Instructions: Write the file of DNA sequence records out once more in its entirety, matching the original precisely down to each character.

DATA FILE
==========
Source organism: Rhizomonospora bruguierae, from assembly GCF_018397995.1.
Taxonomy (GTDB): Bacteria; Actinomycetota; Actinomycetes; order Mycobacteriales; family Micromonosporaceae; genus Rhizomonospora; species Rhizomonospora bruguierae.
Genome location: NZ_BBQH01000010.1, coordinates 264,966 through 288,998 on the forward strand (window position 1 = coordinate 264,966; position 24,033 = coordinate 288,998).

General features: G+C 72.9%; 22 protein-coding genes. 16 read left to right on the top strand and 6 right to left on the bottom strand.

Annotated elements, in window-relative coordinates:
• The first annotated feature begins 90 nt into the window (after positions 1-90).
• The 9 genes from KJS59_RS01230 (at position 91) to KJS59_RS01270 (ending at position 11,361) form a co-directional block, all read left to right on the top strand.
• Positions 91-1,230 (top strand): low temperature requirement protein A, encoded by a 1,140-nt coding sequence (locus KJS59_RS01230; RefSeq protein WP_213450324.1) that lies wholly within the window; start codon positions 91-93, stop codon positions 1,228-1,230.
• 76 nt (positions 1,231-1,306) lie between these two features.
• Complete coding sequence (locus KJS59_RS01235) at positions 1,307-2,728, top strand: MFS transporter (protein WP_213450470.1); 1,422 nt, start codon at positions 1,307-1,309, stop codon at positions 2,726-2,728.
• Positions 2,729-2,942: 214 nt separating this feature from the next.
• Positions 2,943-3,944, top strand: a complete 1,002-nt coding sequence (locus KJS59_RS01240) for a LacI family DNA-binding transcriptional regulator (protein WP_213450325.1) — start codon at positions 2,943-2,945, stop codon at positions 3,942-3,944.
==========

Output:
Source organism: Rhizomonospora bruguierae, from assembly GCF_018397995.1.
Taxonomy (GTDB): Bacteria; Actinomycetota; Actinomycetes; order Mycobacteriales; family Micromonosporaceae; genus Rhizomonospora; species Rhizomonospora bruguierae.
Genome location: NZ_BBQH01000010.1, coordinates 264,966 through 288,998 on the forward strand (window position 1 = coordinate 264,966; position 24,033 = coordinate 288,998).

General features: G+C 72.9%; 22 protein-coding genes. 16 read left to right on the top strand and 6 right to left on the bottom strand.

Annotated elements, in window-relative coordinates:
• The first annotated feature begins 90 nt into the window (after positions 1-90).
• The 9 genes from KJS59_RS01230 (at position 91) to KJS59_RS01270 (ending at position 11,361) form a co-directional block, all read left to right on the top strand.
• Positions 91-1,230 (top strand): low temperature requirement protein A, encoded by a 1,140-nt coding sequence (locus KJS59_RS01230; RefSeq protein WP_213450324.1) that lies wholly within the window; start codon positions 91-93, stop codon positions 1,228-1,230.
• 76 nt (positions 1,231-1,306) lie between these two features.
• Complete coding sequence (locus KJS59_RS01235) at positions 1,307-2,728, top strand: MFS transporter (protein WP_213450470.1); 1,422 nt, start codon at positions 1,307-1,309, stop codon at positions 2,726-2,728.
• Positions 2,729-2,942: 214 nt separating this feature from the next.
• Positions 2,943-3,944, top strand: a complete 1,002-nt coding sequence (locus KJS59_RS01240) for a LacI family DNA-binding transcriptional regulator (protein WP_213450325.1) — start codon at positions 2,943-2,945, stop codon at positions 3,942-3,944.